Why am I here?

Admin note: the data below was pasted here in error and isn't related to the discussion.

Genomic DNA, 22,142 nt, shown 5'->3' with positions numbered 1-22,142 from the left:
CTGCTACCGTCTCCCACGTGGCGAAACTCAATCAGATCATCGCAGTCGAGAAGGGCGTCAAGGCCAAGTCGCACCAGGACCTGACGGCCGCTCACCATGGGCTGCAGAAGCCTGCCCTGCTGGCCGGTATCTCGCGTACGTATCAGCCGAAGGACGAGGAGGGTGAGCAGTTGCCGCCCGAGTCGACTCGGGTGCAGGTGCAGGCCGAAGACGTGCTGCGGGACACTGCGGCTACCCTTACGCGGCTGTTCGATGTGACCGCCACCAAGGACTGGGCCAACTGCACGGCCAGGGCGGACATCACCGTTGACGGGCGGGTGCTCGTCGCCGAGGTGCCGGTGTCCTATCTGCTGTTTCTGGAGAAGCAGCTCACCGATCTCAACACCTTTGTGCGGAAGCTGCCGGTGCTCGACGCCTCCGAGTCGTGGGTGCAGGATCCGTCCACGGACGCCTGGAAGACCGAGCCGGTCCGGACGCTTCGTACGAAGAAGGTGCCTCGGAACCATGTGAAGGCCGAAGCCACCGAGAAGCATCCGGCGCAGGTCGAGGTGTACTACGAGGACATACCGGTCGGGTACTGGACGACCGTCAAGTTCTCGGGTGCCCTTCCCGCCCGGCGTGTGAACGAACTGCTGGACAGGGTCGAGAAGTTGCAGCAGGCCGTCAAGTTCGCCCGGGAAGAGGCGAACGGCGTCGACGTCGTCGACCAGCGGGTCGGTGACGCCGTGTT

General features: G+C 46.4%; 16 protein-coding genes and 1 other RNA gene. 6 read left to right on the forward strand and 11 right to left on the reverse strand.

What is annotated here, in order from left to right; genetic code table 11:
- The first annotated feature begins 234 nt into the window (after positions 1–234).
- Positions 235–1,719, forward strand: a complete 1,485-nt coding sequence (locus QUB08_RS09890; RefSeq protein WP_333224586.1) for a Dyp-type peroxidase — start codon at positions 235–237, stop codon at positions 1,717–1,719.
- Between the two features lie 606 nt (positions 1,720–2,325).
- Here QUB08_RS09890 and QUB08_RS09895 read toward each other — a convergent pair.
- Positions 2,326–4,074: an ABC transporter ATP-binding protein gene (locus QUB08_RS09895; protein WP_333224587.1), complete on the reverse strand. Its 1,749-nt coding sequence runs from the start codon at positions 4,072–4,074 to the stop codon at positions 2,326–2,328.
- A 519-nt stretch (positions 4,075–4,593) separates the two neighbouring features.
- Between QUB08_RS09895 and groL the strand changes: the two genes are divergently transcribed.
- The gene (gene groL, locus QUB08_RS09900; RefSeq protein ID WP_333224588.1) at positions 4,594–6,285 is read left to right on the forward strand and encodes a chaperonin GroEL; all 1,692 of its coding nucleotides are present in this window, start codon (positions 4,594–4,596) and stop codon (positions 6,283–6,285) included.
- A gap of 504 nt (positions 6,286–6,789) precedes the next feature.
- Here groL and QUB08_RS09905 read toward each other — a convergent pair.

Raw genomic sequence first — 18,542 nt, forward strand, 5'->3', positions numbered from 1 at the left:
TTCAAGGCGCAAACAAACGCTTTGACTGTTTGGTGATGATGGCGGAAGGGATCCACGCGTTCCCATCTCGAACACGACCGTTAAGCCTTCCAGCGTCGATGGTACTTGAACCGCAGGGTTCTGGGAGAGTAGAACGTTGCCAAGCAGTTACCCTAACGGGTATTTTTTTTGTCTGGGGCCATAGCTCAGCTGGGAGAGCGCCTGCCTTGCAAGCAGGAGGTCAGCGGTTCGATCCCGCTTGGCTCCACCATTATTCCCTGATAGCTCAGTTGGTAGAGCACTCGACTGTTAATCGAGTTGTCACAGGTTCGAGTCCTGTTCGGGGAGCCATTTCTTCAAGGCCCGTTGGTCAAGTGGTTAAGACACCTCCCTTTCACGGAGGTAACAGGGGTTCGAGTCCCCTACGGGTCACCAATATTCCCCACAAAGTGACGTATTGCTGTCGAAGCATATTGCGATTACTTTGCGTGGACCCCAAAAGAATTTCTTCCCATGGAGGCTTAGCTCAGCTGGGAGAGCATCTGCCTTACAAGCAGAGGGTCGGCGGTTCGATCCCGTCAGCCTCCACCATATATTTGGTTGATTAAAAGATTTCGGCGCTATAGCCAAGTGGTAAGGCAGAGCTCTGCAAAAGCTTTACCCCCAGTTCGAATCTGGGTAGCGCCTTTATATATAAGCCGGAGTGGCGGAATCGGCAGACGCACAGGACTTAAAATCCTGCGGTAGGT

IIt is estimated that since the second Gulf War began in 2003, more than 2 0,000Iraqis have worked as interpreters for the American military and private securityfirms. According to the Department of Defense, some 5,490 Iraqis were employedas interpreters. Their job is to create the important bridge between the militaryand the local community, paving the way for better communication in thehopes of a peaceful exchange between the two cultures. While an interpreter jobprovides new opportunities for Iraqis, the risks can often outweigh the gains ofemployment. Working for the United States government is viewed by the majorityof the Iraqi people as working fo r the occupiers, and interpreters are often viewedas traitors. Many interpreters find their lives threatened. Recently across theUnited States, veterans of the wars in both Iraq and Afghanistan are taking upthe cause of their interpreters. Veterans are creating a network of aid groups andbecoming personally involved as advocates in the immigration process, a processthat can often take more than a year to complete. At the beginning of 2008, nearly2,000 interpreters in Iraq and Afghanistan had applied to the State Departmentfor a Special Immigrant Visa, which would allow them to enter the United States.This visa was created specifically for those Iraqi and Afghan nationals whose liveshave been threatened because of their work for United States forces. Since thespecial visa for interpreters was created, 1,735 of these cases have been approved,though it is unclear how many have actually come to the United States.